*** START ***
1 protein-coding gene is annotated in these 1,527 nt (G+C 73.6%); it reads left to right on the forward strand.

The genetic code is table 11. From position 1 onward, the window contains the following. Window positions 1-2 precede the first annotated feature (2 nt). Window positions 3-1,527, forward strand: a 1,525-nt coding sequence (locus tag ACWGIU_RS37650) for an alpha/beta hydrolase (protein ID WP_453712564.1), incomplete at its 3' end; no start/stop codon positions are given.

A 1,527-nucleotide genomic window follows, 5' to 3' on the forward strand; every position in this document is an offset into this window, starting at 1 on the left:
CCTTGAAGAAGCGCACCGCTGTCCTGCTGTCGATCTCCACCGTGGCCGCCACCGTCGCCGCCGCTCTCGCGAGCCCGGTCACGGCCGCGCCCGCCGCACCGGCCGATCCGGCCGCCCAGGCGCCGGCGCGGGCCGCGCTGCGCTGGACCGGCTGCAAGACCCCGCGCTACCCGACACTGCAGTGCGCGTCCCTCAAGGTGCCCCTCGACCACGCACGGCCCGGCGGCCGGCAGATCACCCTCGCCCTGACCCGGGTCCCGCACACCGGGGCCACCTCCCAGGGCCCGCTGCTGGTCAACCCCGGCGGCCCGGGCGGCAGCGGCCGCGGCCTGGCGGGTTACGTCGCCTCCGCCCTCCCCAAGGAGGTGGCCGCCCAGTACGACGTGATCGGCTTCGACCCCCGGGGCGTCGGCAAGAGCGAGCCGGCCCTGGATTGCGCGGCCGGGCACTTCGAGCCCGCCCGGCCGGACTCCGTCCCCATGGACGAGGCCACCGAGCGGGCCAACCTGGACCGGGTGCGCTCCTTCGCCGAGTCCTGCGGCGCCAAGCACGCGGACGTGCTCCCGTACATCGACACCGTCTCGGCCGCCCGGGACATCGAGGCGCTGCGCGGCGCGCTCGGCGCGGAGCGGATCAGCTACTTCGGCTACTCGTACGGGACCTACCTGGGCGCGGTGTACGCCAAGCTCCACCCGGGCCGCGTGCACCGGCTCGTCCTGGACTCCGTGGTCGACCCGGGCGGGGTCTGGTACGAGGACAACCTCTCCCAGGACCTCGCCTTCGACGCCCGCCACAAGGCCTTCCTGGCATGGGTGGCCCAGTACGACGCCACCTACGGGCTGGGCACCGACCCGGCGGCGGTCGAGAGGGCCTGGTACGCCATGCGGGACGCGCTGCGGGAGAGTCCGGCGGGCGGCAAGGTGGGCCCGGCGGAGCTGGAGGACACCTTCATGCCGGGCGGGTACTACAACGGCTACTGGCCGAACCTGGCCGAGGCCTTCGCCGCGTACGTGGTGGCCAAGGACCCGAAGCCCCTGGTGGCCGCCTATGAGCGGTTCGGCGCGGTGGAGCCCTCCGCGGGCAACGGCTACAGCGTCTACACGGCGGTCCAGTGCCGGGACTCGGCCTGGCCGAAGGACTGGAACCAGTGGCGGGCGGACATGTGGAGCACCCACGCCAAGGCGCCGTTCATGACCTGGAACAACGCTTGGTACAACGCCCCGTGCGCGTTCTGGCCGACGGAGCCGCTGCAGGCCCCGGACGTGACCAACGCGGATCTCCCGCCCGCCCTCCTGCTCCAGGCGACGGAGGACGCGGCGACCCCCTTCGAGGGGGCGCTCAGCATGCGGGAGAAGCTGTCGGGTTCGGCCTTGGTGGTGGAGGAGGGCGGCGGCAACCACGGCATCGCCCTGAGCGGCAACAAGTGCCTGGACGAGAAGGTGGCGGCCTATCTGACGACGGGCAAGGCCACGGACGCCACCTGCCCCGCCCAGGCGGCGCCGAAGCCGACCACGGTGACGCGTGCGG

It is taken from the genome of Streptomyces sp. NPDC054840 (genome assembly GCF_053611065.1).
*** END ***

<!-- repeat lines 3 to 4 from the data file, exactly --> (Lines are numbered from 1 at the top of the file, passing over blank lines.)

A 1,527-nucleotide genomic window follows, 5' to 3' on the forward strand; every position in this document is an offset into this window, starting at 1 on the left:
CCTTGAAGAAGCGCACCGCTGTCCTGCTGTCGATCTCCACCGTGGCCGCCACCGTCGCCGCCGCTCTCGCGAGCCCGGTCACGGCCGCGCCCGCCGCACCGGCCGATCCGGCCGCCCAGGCGCCGGCGCGGGCCGCGCTGCGCTGGACCGGCTGCAAGACCCCGCGCTACCCGACACTGCAGTGCGCGTCCCTCAAGGTGCCCCTCGACCACGCACGGCCCGGCGGCCGGCAGATCACCCTCGCCCTGACCCGGGTCCCGCACACCGGGGCCACCTCCCAGGGCCCGCTGCTGGTCAACCCCGGCGGCCCGGGCGGCAGCGGCCGCGGCCTGGCGGGTTACGTCGCCTCCGCCCTCCCCAAGGAGGTGGCCGCCCAGTACGACGTGATCGGCTTCGACCCCCGGGGCGTCGGCAAGAGCGAGCCGGCCCTGGATTGCGCGGCCGGGCACTTCGAGCCCGCCCGGCCGGACTCCGTCCCCATGGACGAGGCCACCGAGCGGGCCAACCTGGACCGGGTGCGCTCCTTCGCCGAGTCCTGCGGCGCCAAGCACGCGGACGTGCTCCCGTACATCGACACCGTCTCGGCCGCCCGGGACATCGAGGCGCTGCGCGGCGCGCTCGGCGCGGAGCGGATCAGCTACTTCGGCTACTCGTACGGGACCTACCTGGGCGCGGTGTACGCCAAGCTCCACCCGGGCCGCGTGCACCGGCTCGTCCTGGACTCCGTGGTCGACCCGGGCGGGGTCTGGTACGAGGACAACCTCTCCCAGGACCTCGCCTTCGACGCCCGCCACAAGGCCTTCCTGGCATGGGTGGCCCAGTACGACGCCACCTACGGGCTGGGCACCGACCCGGCGGCGGTCGAGAGGGCCTGGTACGCCATGCGGGACGCGCTGCGGGAGAGTCCGGCGGGCGGCAAGGTGGGCCCGGCGGAGCTGGAGGACACCTTCATGCCGGGCGGGTACTACAACGGCTACTGGCCGAACCTGGCCGAGGCCTTCGCCGCGTACGTGGTGGCCAAGGACCCGAAGCCCCTGGTGGCCGCCTATGAGCGGTTCGGCGCGGTGGAGCCCTCCGCGGGCAACGGCTACAGCGTCTACACGGCGGTCCAGTGCCGGGACTCGGCCTGGCCGAAGGACTGGAACCAGTGGCGGGCGGACATGTGGAGCACCCACGCCAAGGCGCCGTTCATGACCTGGAACAACGCTTGGTACAACGCCCCGTGCGCGTTCTGGCCGACGGAGCCGCTGCAGGCCCCGGACGTGACCAACGCGGATCTCCCGCCCGCCCTCCTGCTCCAGGCGACGGAGGACGCGGCGACCCCCTTCGAGGGGGCGCTCAGCATGCGGGAGAAGCTGTCGGGTTCGGCCTTGGTGGTGGAGGAGGGCGGCGGCAACCACGGCATCGCCCTGAGCGGCAACAAGTGCCTGGACGAGAAGGTGGCGGCCTATCTGACGACGGGCAAGGCCACGGACGCCACCTGCCCCGCCCAGGCGGCGCCGAAGCCGACCACGGTGACGCGTGCGG